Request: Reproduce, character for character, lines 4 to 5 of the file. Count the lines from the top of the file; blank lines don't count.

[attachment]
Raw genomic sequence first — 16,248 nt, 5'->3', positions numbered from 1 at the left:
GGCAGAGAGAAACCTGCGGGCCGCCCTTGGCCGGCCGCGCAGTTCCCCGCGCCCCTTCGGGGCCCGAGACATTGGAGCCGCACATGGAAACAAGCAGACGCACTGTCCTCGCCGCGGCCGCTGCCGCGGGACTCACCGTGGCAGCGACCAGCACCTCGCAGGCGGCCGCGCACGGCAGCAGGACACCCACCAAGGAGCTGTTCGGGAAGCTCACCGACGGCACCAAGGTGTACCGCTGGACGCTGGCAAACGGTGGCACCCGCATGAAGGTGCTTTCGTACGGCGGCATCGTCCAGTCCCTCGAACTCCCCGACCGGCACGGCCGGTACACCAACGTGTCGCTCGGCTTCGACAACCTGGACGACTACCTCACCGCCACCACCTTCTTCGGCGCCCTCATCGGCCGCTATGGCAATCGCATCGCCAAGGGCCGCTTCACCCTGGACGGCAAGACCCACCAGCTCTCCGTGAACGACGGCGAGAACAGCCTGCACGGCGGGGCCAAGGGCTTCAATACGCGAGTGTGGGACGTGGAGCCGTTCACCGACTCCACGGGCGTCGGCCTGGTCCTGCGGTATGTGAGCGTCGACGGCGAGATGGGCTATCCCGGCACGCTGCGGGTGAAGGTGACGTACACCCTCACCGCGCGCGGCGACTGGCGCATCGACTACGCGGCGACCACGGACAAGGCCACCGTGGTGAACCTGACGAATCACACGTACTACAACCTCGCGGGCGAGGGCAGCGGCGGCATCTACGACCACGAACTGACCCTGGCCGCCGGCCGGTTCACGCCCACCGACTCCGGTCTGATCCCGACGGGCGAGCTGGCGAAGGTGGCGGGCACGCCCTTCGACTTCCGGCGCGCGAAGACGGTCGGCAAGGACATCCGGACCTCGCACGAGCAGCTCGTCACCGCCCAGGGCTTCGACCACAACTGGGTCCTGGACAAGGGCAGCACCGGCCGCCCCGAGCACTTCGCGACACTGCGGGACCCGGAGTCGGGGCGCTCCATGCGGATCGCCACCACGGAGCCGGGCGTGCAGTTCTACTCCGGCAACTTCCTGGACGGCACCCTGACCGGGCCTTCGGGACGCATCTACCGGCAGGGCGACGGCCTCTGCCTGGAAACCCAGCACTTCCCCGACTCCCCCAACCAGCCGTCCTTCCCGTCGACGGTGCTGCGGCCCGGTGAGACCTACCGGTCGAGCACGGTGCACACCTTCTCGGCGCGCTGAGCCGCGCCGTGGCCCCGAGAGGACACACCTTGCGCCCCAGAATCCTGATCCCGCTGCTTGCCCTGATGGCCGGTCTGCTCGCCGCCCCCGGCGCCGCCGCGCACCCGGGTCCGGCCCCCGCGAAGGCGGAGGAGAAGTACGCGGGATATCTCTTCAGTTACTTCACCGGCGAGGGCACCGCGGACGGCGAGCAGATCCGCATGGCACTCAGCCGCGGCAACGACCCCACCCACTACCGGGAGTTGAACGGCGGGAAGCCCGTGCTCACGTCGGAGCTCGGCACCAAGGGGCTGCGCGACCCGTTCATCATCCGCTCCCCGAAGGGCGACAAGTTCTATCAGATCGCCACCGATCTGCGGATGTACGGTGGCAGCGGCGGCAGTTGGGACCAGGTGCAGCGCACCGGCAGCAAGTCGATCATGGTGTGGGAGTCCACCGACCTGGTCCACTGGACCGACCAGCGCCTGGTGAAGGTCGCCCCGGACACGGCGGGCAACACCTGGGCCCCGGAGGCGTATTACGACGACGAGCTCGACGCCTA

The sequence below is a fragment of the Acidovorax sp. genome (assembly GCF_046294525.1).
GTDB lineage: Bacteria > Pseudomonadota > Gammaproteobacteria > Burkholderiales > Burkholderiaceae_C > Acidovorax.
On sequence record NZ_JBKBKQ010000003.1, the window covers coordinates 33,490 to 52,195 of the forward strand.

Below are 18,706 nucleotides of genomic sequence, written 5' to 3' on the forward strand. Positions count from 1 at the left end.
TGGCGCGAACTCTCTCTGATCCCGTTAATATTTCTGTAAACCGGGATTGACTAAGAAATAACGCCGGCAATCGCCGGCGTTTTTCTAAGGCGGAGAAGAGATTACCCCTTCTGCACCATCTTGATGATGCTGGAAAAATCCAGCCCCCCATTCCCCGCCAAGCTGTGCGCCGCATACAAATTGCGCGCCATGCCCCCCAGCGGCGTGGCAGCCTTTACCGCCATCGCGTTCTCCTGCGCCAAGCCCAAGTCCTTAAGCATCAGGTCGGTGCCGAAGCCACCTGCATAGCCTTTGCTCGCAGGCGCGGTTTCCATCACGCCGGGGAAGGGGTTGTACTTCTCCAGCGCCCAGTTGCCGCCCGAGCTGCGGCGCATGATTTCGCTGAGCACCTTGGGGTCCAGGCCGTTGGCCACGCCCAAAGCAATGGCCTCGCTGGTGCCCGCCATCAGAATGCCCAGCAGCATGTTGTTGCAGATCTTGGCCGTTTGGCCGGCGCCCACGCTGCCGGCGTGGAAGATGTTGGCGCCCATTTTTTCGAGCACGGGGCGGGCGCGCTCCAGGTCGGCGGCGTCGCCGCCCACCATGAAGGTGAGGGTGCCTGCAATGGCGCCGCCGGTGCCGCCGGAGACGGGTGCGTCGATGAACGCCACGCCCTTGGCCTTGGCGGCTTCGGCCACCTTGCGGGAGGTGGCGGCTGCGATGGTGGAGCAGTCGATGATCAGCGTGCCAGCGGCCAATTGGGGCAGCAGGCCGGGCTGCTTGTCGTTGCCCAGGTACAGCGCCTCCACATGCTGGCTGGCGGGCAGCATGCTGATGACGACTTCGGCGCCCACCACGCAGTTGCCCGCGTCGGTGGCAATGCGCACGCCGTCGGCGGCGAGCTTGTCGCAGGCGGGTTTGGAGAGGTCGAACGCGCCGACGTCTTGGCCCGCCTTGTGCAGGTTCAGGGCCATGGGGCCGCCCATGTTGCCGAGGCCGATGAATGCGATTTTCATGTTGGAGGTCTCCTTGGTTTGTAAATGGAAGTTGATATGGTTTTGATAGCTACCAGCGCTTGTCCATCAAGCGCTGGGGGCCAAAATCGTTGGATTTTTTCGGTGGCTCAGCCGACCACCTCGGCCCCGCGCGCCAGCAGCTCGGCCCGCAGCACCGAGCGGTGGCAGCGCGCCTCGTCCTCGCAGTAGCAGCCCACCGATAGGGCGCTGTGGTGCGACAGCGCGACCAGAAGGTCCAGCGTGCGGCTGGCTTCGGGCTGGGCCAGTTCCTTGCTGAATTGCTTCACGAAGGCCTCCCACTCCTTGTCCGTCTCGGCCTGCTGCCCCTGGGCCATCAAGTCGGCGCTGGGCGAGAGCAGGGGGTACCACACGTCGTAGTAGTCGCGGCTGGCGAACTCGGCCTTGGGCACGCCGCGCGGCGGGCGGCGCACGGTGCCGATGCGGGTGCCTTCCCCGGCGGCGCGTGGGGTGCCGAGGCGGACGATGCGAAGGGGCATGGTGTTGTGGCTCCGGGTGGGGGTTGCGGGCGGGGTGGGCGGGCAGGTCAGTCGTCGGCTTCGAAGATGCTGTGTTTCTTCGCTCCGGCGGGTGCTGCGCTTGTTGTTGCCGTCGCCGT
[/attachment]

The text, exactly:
GTDB lineage: Bacteria > Pseudomonadota > Gammaproteobacteria > Burkholderiales > Burkholderiaceae_C > Acidovorax.
On sequence record NZ_JBKBKQ010000003.1, the window covers coordinates 33,490 to 52,195 of the forward strand.